The business of selling pot…legally

Mitchell Hartman Dec 27, 2012

The business of selling pot…legally

Mitchell Hartman Dec 27, 2012

Eighteen states and the District of Columbia now permit medical use of cannabis — pot with a prescription. Voters in Washington and Colorado just legalized recreational marijuana: not de-criminalization, but a system where the state won’t bust you, but will set up a new system to regulate and tax production, distribution and sale.

And that’s the backdrop to a business story. We’re now seeing the rapid emergence — in the ‘grey-market-space’ for medical and recreational marijuana — of “pot-trepreneurs” including, in Seattle, where this reporter met revelers on a recent weekend night. The streets and clubs were full of ebullient crowds celebrating legalization of not only gay marriage, but of recreational pot.

Mike Graves is a videographer and recreational marijuana user. He says now that he’ll be able to buy and smoke legally, he wants consumer services.

“I would like to have a compendium established of various strains and their effects,” says Graves. “There are strains of pot that make you more mellow, there are strains that make you more up, more social. I’d be a more educated purchaser.”

Enter Brendan Kennedy. We met at a downtown Seattle office the next morning. He’s 40, dressed in business attire, with an MBA from Yale and stints at Silicon Valley venture capital firms on his resume. Kennedy is CEO of It’s like Yelp for medical marijuana.

“What Leafly does is to provide 50,000 patient reviews about the medical effects of cannabis,” says Kennedy. “These are all the different dispensaries. You can read dispensary reviews. Patients can look for something that helps with nausea or migraines, or they can look for something that deals with pain or euphoria. Leafly deals with both of those segments.”

Here’s where it gets interesting. The startup was already going gangbusters with web traffic and advertising from medical marijuana dispensaries up 20 percent per month. Then, legalization passed in Colorado and Washington. Kennedy and his private equity partners at Privateer Holdings are finishing a $7 million first investment round to plough into the cannabis industry (not production, distribution or sale of the drug, but businesses related to it, like media, marketing, supplies, services, etc.). And Kennedy says the firm is very comfortable going after this new market.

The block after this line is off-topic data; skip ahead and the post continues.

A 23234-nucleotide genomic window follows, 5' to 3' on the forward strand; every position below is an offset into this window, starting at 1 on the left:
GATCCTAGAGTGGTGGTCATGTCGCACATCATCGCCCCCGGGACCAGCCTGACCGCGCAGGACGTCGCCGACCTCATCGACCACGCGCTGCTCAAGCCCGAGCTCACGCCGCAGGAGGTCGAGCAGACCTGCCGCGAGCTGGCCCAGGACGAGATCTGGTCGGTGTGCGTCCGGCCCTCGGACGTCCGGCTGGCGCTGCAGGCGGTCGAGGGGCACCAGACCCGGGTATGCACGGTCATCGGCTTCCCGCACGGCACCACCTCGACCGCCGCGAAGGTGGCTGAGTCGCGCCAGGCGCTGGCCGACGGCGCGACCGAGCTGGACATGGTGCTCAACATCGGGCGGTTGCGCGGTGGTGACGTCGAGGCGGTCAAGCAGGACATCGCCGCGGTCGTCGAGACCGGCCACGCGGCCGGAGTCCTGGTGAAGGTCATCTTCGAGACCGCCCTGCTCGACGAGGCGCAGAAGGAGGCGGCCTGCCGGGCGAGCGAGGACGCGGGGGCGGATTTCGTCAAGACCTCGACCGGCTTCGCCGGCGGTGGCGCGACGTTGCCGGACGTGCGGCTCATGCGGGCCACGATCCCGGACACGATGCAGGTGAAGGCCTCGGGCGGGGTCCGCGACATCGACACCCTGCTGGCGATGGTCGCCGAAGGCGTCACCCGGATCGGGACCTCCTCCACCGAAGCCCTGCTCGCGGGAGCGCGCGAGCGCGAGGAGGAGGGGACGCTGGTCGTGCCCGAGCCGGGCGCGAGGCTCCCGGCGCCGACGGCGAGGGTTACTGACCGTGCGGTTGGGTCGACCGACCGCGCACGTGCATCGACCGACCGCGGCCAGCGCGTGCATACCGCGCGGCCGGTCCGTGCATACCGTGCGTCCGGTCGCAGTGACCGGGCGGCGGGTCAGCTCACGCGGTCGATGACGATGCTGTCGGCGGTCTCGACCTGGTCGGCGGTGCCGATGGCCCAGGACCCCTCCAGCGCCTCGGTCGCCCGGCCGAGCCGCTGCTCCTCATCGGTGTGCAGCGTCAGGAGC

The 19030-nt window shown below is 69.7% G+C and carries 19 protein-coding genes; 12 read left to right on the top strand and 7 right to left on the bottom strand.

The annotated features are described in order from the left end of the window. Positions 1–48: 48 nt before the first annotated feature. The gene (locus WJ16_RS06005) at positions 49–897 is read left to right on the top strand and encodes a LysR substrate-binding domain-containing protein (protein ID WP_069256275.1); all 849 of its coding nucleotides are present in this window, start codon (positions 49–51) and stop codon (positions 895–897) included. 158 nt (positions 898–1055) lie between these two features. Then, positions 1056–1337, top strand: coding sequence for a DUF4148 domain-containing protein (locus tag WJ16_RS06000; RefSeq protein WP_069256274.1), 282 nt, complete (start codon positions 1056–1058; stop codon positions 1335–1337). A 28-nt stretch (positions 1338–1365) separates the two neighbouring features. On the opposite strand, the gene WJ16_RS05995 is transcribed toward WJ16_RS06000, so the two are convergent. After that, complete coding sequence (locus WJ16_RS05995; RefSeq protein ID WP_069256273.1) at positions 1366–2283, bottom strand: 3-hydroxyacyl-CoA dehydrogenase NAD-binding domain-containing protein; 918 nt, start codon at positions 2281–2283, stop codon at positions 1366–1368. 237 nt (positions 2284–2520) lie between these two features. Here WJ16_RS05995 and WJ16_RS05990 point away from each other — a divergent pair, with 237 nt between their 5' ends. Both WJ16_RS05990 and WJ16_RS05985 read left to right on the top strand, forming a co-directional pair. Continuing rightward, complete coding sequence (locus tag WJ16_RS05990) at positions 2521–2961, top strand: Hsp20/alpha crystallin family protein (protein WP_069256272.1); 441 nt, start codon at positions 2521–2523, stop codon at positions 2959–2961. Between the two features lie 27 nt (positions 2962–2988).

“People who are using cannabis for more recreational purposes, rather than open a bottle of chardonnay Friday night at the end of a long week to relax, they happen to use cannabis,” says Kennedy. “And we’re building something that has a mainstream look and feel.”

Kennedy has the branding worked out. “It’s Wine Spectator or Cigar Afficionado for cannabis,” says Kennedy. “The big difference is no one will argue that alcohol has health benefits.”

The problem is many, including the federal government, will argue marijuana doesn’t boost your health either. “This is still illegal under the federal laws,” says Beau Kilmer, co-director of the Drug Policy Center at the Rand Corporation and co-author of the recent book, “Marijuana Legalization: What Everyone Needs to Know.” Kilmer says medical marijuana is already a legal grey area — sometimes tacitly tolerated by the feds, sometimes not. There have been crackdowns on dispensaries and suppliers suspected of “leaking” extra medical marijuana into the nationwide black market for recreational users. Kilmer says there’s no telling what the feds might do with legalization of recreational pot.

“The DEA, the U.S. attorneys, the IRS — they could potentially prioritize going after those entities that are producing massive amounts,” says Kilmer. “Or they could choose to go after those entities that are actively marketing to youth.”